Jamie Kennedy's favorite movie review site
Home Reviews  Articles  Release Dates Coming Soon  DVD  Top 20s Criticwatch  Search
Public Forums  Festival Coverage  Contests About 
Advertisement

Latest Reviews

Jurassic World: Fallen Kingdom by Peter Sobczynski

Third Murder, The by Jay Seaver

We the Animals by Jay Seaver

Race 3 by Jay Seaver

Nothing Is Truer than Truth by Jay Seaver

Incredibles 2 by Peter Sobczynski

Hearts Beat Loud by Peter Sobczynski

Never Goin' Back by Jay Seaver

Death Wish (2018) by Rob Gonsalves

Night of the Virgin by Rob Gonsalves

Hotel Artemis by Jay Seaver

Believer (2018/I) by Jay Seaver

New Fire, The by Jay Seaver

Bernard & Huey by Rob Gonsalves

211 by Peter Sobczynski

Ocean's Eight by Peter Sobczynski

Hereditary by Peter Sobczynski

Won't You Be My Neighbor? by Jay Seaver

Tre Maison Dasan by Jay Seaver

How to Talk to Girls at Parties by Jay Seaver

subscribe to this feed

The Queen of Versailles & Liberal Arts
by Daniel Kelly

Two movies that received very small releases in the UK during 2012. Both are worth checking out. "The Queen of Versailles" is now available on DVD/Blu-Ray & Digital Download. "Liberal Arts" will be open for home entertainment consumption from July 29th.

The Queen of Versailles (2012) - B+

Lauren Greenfield's documentary functions both as a human portrait of the economic downturn of 2008, and as the story of an opulent family with a materialistic but curiously admirable figurehead. Following Jackie and David Siegel as they come to terms with their billionaire lifestyle going south, the picture is at times damning of gross consumerism run amok (the pair are trying to construct a $100 million mansion), but also praises the female lead for attempting to battle adversity with love and optimism. Very watchable and with some fascinating emotional developments come the final act, "The Queen of Versailles" is a well informed and affecting offering.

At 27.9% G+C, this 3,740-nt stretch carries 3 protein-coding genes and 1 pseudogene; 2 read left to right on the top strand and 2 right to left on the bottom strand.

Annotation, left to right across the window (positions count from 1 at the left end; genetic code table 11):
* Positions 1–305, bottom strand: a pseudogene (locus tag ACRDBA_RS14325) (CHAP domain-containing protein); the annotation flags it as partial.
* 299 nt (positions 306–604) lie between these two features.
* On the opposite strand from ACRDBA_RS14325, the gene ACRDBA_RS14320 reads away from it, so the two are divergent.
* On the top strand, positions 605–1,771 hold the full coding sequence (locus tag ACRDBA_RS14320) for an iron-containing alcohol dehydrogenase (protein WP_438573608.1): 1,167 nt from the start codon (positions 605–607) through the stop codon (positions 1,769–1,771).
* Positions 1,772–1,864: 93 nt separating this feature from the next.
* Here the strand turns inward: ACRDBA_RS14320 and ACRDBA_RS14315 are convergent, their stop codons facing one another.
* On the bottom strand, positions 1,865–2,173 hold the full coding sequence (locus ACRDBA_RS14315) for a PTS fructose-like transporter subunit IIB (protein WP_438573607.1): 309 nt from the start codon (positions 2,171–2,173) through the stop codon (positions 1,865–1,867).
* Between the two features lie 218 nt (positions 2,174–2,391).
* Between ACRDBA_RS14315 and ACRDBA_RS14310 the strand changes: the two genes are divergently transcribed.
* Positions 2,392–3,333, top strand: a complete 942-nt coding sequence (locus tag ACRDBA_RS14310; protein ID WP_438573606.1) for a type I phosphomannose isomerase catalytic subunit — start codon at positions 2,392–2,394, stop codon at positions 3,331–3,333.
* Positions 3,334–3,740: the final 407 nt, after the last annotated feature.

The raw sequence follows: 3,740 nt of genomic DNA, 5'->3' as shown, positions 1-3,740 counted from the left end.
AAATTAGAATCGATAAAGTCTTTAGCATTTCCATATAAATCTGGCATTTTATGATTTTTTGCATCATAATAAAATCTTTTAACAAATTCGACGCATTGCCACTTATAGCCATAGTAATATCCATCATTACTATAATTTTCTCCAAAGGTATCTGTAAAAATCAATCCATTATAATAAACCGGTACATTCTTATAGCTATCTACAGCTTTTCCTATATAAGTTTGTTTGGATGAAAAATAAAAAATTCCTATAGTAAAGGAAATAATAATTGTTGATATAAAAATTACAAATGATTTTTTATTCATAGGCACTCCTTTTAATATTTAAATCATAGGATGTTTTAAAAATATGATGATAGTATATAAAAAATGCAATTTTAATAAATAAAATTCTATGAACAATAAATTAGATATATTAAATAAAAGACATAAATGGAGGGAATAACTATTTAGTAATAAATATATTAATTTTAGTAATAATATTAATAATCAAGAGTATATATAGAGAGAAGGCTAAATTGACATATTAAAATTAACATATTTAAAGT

Liberal Arts (2012) - A-

After his markedly empty-headed debut "HappyThankYouMorePlease" I had begun to abandon hope for Josh Radnor as a film-maker of skill or substance, but "Liberal Arts" marks a positive pivot in terms of maturation and quality of final product. Surrounding himself with an exceptional cast (Elizabeth Olsen, Richard Jenkins, Zac Efron, Allison Janney but to name a few...) Radnor muses on the importance of ones formative years, imagining his softly spoken picture as not only an ode to arts and literature, but also as a respectful comment on their fundamental limitations. The unconventional dynamic between Radnor and Olsen as soul-mates separated by a frustrating 16 years is engaging (in contrast to the flamboyant nothingness of the relationships in his debut film), Radnor also grappling much more successful with various strands of humour here too (namely via Efron's game hippie turn). Radnor clearly has affection for college life but keenly assesses the damages it can have on more fragile minds, an organic and sympathetically mounted facet of the piece which gets short shrift in the modern cinematic climate. Warm, sustaining and supremely confident film-making from a director who appears to have found his footing. May the affecting earnestness of "Liberal Arts" play a stronger role in his career than the hollow, disjointed pontificating of "HappyThankYouMorePlease".


link directly to this feature at http://www.hollywoodbitchslap.com/feature.php?feature=3539
originally posted: 03/08/13 07:21:06
last updated: 03/08/13 07:21:36
[printer] printer-friendly format

Home Reviews  Articles  Release Dates Coming Soon  DVD  Top 20s Criticwatch  Search
Public Forums  Festival Coverage  Contests About 
Privacy Policy | | HBS Inc. |   
All data and site design copyright 1997-2017, HBS Entertainment, Inc.
Search for
reviews features movie title writer/director/cast